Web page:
Is a Child Resistant Cap Required for Bike Chain Lubricants?
My company is developing a bike chain lubricant. We are trying to determine if we need a Child Resistant (CR) cap. In reading the CR laws, it seems like we would need a CR cap because the lube contains a fair percentage of hydrocarbons. However, when I go into the bike dealers, 90-95% of the lubricants on the shelf do not have CR caps. What is the reason that hydrocarbon car and bike lubricants do not widely have CR caps?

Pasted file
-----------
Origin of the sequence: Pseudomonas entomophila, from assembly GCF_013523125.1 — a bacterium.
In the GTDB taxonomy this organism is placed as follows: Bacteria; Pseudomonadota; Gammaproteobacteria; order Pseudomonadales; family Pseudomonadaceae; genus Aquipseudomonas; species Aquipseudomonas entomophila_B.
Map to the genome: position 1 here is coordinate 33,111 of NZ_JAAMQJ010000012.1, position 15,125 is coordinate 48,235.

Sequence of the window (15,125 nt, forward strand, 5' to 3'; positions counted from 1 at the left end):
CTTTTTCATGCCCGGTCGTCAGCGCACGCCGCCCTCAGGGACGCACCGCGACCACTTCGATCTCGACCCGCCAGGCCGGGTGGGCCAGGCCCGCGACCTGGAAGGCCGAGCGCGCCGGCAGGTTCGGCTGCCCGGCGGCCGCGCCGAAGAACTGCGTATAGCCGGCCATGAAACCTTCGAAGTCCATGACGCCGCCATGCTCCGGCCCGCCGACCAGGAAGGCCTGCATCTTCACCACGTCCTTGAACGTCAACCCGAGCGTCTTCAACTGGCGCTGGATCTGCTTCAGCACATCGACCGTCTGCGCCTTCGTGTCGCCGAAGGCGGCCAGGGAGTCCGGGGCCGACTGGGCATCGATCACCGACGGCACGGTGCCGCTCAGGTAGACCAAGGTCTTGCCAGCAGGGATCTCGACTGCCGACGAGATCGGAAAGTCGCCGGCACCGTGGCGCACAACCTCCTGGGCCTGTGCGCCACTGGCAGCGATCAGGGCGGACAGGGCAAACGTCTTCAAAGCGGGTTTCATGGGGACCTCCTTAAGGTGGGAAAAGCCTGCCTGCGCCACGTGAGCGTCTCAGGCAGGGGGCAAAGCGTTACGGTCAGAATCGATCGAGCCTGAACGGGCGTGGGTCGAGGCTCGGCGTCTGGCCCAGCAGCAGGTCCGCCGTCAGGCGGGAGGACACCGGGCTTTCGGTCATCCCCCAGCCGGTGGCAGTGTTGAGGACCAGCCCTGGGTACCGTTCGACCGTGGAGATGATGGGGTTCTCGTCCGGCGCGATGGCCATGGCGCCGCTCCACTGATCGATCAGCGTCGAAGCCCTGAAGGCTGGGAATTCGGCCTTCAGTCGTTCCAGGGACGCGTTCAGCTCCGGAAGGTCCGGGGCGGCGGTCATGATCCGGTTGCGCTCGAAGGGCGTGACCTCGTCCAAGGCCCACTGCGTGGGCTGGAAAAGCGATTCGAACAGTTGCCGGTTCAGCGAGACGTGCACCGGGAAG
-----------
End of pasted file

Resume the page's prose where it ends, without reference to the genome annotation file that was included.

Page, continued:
Under the Poison Prevention Packaging Act of 1970 (PPPA), the U.S. Consumer Product Safety Commission (CPSC) can establish standards requiring special packaging (also referred to as child-resistant packaging) for any household substance if it finds that the product presents a risk of serious injury or serious illness to children under five and if the special packaging required by such standard is technically feasible. A list of substances requiring special packaging under the PPPA can be found in the Code of Federal Regulations (See 16 C.F.R. §1700.14). Included in the list are hazardous substances containing low-viscosity hydrocarbons, or substances that “contain 10 percent or more hydrocarbons by weight and have a viscosity of less than 100 SUS at 100 °F.” Products with a higher viscosity, or that meet other listed exceptions, do not require a CR cap. Each formula, and the specific packaging used, should be evaluated individually. We would suggest that you consult legal counsel with respect to your specific product.